Resilience Roundup - Organizing for Resilience - Part 3 - Organizations - Issue #59

Hope all you US folks had a good holiday!


Organizing for Resilience - Part 3 - Organizations

This week is the final part of my analysis of Kathleen Sutcliffe and Timothy Vogus’ chapter “Organizing For Resilience,” focusing on resilience at an organizational level.

As you might expect, factors that encourage resilience at the organizational level parallels that of the other levels.

Broadly speaking, processes that help encourage growth and competence and allow learning from mistakes will help create an environment where resilience is more likely to arise.

Unfortunately, the authors tell us, there isn’t a lot of research around resilience from an organizational perspective. In order to learn about it, the authors drew on research focusing on organizational learning and high reliability organizations (see issue 9 for more about HROs).

Also, processes that “restore efficacy” such as quickly processing feedback and facilitating knowledge transfer will also create and environment for “positive adaptation.” Conversely, rigidity in processes or job roles, along with centralization, creates environments where resilience is less likely to arise. These recommendations and patterns remind a lot of devops methodologies.

The authors reinforce that resilience is more likely to arise when structures are created that “allow problems to flow toward expertise”. This is backed by research from nuclear power plants and disaster response teams (and matches my experience in disaster response type teams as well).

Unsurprisingly, the authors encourage continued learning, but caution the “superstitious learning” can encourage organizations to only focus on what they’re good at and ignore just about everything else. Which then leaves them in a place where they are unprepared for any sort of challenge outside of their narrow specialty.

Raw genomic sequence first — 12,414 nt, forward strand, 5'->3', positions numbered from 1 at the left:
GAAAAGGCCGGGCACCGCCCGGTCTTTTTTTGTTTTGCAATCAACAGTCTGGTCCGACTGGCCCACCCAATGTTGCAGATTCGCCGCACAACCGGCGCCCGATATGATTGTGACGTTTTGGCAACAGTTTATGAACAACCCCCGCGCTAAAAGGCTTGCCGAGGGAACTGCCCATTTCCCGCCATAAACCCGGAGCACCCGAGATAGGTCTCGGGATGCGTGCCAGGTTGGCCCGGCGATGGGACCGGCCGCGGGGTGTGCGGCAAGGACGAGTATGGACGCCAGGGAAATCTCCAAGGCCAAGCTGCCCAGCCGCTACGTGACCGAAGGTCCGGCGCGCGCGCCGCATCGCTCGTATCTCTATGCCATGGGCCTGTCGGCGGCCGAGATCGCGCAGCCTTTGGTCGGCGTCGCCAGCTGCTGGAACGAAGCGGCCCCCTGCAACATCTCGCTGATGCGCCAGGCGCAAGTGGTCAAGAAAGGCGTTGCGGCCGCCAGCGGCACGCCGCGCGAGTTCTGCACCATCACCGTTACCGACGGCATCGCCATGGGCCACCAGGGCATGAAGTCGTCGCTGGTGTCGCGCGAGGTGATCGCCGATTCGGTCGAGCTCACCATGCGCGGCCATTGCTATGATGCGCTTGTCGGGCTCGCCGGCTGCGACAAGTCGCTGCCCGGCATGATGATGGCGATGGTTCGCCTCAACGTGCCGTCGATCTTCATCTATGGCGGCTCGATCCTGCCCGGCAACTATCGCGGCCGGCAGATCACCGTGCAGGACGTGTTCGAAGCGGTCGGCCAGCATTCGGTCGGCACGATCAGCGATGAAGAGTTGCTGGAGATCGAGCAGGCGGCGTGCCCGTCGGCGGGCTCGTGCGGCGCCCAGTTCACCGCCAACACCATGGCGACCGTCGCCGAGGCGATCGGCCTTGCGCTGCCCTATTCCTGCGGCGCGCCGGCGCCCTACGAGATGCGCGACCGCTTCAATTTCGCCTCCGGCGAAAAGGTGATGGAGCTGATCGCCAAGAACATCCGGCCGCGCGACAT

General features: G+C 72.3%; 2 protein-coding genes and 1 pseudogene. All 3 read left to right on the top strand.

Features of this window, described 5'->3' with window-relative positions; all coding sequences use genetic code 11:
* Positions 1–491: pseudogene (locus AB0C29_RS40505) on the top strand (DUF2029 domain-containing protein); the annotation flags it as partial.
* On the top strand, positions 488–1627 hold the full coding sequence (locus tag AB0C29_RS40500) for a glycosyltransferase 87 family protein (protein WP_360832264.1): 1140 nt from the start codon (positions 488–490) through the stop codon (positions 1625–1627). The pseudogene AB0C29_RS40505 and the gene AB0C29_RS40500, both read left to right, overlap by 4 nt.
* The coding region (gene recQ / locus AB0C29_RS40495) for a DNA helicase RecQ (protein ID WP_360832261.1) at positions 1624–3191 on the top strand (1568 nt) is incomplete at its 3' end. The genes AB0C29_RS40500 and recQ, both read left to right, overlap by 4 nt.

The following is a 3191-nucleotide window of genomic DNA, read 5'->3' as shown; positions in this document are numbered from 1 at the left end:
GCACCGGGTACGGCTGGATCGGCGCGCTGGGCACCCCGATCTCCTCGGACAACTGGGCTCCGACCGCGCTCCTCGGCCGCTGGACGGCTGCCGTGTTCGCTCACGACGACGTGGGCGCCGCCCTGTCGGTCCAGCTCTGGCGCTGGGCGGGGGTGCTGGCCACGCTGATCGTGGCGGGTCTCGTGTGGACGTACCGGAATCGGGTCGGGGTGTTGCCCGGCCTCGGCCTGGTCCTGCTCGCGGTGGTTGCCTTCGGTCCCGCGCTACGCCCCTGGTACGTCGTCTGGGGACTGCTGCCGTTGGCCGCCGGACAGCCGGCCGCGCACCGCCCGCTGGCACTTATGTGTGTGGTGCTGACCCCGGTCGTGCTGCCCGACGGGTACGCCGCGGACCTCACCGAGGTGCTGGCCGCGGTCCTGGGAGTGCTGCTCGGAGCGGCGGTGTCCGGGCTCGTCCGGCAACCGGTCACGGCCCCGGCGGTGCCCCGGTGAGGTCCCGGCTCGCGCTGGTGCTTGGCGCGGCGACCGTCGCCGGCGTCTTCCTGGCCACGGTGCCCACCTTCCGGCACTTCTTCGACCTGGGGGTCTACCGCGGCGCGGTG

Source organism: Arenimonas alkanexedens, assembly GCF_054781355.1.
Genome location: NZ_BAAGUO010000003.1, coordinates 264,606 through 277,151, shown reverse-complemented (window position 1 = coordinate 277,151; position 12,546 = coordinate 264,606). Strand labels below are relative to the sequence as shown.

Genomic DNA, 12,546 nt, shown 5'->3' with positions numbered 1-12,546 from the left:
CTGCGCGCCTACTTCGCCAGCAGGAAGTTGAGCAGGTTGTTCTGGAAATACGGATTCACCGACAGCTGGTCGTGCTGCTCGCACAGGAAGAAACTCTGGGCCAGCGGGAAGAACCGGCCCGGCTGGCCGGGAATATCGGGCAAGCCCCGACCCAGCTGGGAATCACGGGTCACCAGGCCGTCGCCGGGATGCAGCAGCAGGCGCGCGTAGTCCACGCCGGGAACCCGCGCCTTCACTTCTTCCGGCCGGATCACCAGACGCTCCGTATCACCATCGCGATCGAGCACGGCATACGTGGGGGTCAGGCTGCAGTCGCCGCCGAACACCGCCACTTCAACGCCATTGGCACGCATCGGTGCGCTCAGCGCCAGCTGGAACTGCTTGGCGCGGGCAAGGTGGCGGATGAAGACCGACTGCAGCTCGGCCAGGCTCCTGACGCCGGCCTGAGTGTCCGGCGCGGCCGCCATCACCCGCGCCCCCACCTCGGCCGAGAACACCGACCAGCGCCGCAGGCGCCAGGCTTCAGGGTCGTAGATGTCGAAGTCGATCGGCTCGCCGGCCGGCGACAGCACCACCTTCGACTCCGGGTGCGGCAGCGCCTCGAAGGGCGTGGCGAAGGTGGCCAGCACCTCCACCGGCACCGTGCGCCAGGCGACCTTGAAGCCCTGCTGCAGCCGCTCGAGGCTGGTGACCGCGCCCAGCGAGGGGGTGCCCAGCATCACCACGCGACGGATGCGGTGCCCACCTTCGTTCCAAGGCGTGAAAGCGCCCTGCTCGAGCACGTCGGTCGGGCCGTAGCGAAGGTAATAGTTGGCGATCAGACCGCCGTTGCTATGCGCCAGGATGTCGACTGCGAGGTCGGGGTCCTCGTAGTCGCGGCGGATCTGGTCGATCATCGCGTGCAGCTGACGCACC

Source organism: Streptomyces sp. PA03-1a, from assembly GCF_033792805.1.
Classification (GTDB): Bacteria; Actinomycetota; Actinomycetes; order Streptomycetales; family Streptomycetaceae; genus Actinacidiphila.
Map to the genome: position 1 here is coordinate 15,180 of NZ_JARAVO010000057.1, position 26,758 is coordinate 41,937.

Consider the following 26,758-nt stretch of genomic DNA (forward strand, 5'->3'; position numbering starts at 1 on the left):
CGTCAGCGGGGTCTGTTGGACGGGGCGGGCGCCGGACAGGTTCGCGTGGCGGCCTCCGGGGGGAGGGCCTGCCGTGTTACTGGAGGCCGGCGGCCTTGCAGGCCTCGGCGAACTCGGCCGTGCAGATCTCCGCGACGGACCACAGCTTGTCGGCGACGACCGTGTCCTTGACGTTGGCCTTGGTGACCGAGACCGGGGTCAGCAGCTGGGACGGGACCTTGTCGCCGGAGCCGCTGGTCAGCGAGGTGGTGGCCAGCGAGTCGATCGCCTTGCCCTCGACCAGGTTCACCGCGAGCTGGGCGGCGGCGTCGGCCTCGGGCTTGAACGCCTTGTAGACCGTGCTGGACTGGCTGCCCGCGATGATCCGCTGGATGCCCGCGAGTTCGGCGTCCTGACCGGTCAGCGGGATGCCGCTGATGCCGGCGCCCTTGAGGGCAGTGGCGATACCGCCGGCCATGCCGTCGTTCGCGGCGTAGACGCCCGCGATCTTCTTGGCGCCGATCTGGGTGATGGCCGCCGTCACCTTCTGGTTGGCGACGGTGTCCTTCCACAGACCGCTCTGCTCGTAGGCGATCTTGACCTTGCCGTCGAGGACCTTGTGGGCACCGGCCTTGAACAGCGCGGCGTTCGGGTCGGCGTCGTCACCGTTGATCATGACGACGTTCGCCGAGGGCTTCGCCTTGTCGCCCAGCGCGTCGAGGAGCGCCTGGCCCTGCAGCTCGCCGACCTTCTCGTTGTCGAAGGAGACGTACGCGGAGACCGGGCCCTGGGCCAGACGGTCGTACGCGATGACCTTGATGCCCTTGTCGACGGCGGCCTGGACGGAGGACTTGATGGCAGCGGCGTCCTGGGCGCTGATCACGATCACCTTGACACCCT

There aren’t very many examples throughout the paper, but they do set aside space for one at the organizational level, specifically addressing “threat-rigidity,” the idea that if a given threat is big or stressful enough and organizational will automatically respond in a rigid way. This materializes as things like increased control structures, conserving of resources, or processing less information.

There are situations in which this sort of response could be effective or yield some sort of positive adjustment if the threat is relatively small, but when facing larger threats the organization is likely to be unable to have have the capacity to respond.

Past research in this area tends to ignore or overlook that some organizational attributes or capabilities make a non-rigid response more likely, such as those that contribute to resilience at all levels. This is partly because when an organization increases the collective skillset, they then have a broader range of actions that they can take in the face of challenges. Additionally, they will then be able to use and expand their prior knowledge to further expand the space in which they look for solutions.

The authors remind us that we can see and know that resilient organizations respond differently to challenges, but we don’t (yet) know if those same organizations see or interpret challenges differently. Perhaps further research will help shed some more light in these areas.

In the spirit of the holiday, I want to wrap up this series with a quote from the authors:

“Good outcomes are not enough to define resilience; nor is a single small challenge. We fear that resilience may run the risk of being an overused and meaningless construct unless scholars attend to these fundamental issues”

I believe that the resilience engineering community, students or otherwise are definitely attending to these issues. I’m thankful for the space in your inbox and time in your lives that you spend with me here.

Takeaways

  • Resilience at the organizational level has parallels to all other levels
  • Overall, process that help create growth and competence, especially learning from mistakes create an environment where resilience is more likely to arise.
  • Additionally, processes that allow for quick processing of feedback and knowledge transfer contribute as well.
  • Most research (that the authors analyzed at least) did not focus on group resilience directly, instead they had to look to organizational learning and high reliability organizational research.
  • Rigidity in response to threats creates environments where resilience is less likely
  • In the long term, organizations need to manage tradeoffs between growing and focusing on existing skills and competencies

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